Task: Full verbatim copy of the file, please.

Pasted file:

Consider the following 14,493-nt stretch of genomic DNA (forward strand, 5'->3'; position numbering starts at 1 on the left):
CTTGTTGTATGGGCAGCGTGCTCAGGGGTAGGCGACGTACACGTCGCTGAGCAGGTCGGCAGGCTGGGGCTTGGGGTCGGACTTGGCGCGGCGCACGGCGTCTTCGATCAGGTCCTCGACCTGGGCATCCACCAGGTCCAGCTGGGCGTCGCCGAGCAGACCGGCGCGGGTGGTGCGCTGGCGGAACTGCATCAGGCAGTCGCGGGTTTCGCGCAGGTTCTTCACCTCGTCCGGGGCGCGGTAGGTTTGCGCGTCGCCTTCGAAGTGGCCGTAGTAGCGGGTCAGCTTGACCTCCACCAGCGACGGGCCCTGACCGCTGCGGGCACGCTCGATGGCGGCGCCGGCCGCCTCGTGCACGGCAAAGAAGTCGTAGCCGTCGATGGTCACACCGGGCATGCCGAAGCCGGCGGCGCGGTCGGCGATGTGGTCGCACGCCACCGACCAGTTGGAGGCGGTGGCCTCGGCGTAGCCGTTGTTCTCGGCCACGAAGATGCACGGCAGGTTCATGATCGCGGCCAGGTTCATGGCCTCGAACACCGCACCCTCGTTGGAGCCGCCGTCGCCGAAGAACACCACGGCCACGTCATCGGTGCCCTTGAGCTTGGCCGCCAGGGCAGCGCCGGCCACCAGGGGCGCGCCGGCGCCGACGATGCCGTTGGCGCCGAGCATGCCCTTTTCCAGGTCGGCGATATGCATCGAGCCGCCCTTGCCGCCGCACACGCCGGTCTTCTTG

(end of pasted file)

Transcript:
Consider the following 14,493-nt stretch of genomic DNA (forward strand, 5'->3'; position numbering starts at 1 on the left):
CTTGTTGTATGGGCAGCGTGCTCAGGGGTAGGCGACGTACACGTCGCTGAGCAGGTCGGCAGGCTGGGGCTTGGGGTCGGACTTGGCGCGGCGCACGGCGTCTTCGATCAGGTCCTCGACCTGGGCATCCACCAGGTCCAGCTGGGCGTCGCCGAGCAGACCGGCGCGGGTGGTGCGCTGGCGGAACTGCATCAGGCAGTCGCGGGTTTCGCGCAGGTTCTTCACCTCGTCCGGGGCGCGGTAGGTTTGCGCGTCGCCTTCGAAGTGGCCGTAGTAGCGGGTCAGCTTGACCTCCACCAGCGACGGGCCCTGACCGCTGCGGGCACGCTCGATGGCGGCGCCGGCCGCCTCGTGCACGGCAAAGAAGTCGTAGCCGTCGATGGTCACACCGGGCATGCCGAAGCCGGCGGCGCGGTCGGCGATGTGGTCGCACGCCACCGACCAGTTGGAGGCGGTGGCCTCGGCGTAGCCGTTGTTCTCGGCCACGAAGATGCACGGCAGGTTCATGATCGCGGCCAGGTTCATGGCCTCGAACACCGCACCCTCGTTGGAGCCGCCGTCGCCGAAGAACACCACGGCCACGTCATCGGTGCCCTTGAGCTTGGCCGCCAGGGCAGCGCCGGCCACCAGGGGCGCGCCGGCGCCGACGATGCCGTTGGCGCCGAGCATGCCCTTTTCCAGGTCGGCGATATGCATCGAGCCGCCCTTGCCGCCGCACACGCCGGTCTTCTTG